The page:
Seattle Artist Gary Hill Gives Fidelio a Twist

Beethoven, Nam Jun Paik, Claus Nomi, and the Pasadena Doo Dah Parade walk into a bar...

Traditionalists may be aghast but they won't stop the current wave of operatic reinvention. A month after Lincoln Center got it's socks rocked by a Chinese opera with live-action stunts and Pink Floyd style projections (Monkey: Journey To The West), the Edinburgh Festival filled every seat to Opera de Lyon's extreme production of Fidelio.

With his intriguing staging of Beethoven's only opera, Seattle artist Gary Hill literally turns operatic segues into Segways. In addition to performers on gyroscopic transporters, he incorporates huge video projections and effects, Nomi-esque costumes, and an overlay of science fiction poetry. Yes, opera is moving forward - and sideways, and backwards and maybe even pulling a few donuts in the parking lot.

Gary Hill is well known in the high concept art world for his video and performance pieces. Cerebral and aloof as art can be, Hill's work has been described as exploring a range from 'physicality of language, synesthesia and perceptual conundrums to ontological space and viewer interactivity'.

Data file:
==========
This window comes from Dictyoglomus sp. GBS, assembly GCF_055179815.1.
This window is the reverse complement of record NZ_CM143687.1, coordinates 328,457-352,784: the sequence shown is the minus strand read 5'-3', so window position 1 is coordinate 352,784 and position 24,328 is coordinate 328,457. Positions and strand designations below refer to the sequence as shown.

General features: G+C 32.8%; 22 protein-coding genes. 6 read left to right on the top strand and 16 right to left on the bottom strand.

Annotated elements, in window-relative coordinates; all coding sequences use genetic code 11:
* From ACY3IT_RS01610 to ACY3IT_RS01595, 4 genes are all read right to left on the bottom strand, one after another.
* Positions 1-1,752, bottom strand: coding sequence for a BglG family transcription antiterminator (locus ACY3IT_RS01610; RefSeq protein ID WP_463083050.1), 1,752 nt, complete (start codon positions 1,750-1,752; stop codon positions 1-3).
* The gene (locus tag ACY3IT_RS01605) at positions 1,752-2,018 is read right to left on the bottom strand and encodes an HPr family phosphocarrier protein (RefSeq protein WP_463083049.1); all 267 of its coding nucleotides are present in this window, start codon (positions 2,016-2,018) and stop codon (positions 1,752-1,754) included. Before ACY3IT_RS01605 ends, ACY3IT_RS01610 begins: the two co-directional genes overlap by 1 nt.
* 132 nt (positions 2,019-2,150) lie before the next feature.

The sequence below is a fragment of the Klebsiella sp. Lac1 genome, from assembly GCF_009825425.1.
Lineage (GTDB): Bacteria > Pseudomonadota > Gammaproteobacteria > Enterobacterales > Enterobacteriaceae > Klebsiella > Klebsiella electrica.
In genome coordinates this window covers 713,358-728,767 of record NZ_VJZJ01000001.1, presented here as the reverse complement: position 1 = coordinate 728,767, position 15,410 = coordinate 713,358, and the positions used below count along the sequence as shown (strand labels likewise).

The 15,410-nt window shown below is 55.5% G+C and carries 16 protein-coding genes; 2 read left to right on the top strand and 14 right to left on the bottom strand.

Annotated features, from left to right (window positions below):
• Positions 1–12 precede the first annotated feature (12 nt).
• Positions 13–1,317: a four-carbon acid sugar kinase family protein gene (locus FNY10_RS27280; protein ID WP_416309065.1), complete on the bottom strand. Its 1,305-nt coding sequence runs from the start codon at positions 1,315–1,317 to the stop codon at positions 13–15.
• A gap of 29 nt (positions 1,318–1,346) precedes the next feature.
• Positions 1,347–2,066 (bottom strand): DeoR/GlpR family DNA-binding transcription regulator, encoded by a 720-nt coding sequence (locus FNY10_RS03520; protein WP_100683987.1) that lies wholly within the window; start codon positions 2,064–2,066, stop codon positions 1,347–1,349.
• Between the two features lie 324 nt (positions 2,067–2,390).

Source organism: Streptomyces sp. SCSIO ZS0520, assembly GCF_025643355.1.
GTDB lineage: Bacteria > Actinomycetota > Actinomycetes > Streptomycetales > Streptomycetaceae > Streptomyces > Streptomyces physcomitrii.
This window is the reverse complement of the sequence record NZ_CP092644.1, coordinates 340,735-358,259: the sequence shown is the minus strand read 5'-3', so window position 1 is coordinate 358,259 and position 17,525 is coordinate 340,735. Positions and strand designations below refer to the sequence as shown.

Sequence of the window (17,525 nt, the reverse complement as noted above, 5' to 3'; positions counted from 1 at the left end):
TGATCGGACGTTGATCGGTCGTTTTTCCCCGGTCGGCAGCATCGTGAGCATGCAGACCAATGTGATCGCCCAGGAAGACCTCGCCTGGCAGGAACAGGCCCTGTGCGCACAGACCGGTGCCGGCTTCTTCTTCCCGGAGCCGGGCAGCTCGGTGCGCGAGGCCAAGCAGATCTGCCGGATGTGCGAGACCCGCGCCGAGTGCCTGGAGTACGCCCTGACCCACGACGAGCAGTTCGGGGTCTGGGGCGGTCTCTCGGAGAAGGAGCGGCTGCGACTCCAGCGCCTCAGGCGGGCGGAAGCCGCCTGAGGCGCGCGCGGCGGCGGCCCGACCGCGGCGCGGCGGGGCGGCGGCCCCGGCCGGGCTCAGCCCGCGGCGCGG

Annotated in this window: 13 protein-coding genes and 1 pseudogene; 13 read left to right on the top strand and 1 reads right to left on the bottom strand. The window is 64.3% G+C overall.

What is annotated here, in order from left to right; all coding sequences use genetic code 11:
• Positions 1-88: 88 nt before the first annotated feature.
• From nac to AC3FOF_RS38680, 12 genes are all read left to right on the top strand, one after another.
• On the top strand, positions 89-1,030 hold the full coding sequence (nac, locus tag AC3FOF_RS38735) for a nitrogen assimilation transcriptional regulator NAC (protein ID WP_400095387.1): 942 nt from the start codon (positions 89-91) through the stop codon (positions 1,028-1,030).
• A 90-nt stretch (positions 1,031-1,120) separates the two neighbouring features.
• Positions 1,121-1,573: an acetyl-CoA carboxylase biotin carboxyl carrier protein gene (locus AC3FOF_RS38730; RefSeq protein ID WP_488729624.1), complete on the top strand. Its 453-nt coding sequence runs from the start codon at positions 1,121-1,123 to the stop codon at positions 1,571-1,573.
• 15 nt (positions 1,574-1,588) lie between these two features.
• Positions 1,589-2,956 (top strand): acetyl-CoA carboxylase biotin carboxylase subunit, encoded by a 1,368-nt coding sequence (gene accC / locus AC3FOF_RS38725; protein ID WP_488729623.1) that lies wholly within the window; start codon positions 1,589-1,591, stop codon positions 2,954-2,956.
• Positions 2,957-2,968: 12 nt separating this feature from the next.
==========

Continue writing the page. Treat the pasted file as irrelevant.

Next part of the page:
New media art sometimes plays nice with entertainment (think David Byrne or Laurie Anderson) but the mainstream doesn't quite get synesthesia and ontological space. Opera audiences, on the other hand, are experts at witnessing full-on emotional conundrums without full comprehension.

Hill, an admitted opera newbie, describes his Fidelio as a "mash-up". His take may be nouveau, yet by definition opera is a mash-up of disciplines. Beethoven and his theatrical conspirators would certainly have used state-of-the-art staging, effects, acoustics, dance and performance. Perhaps he'd have left off the science fiction part?

Every generation of artists and audiences see themselves as the most modern iteration of humankind and act accordingly. Over the course of his career Gary Hill has shown tremendous sophistication in the vernacular of fine art, his mother tongue. Now, his directorial debut gives us all a welcome opportunity to rethink our own aesthetic comfort zones.

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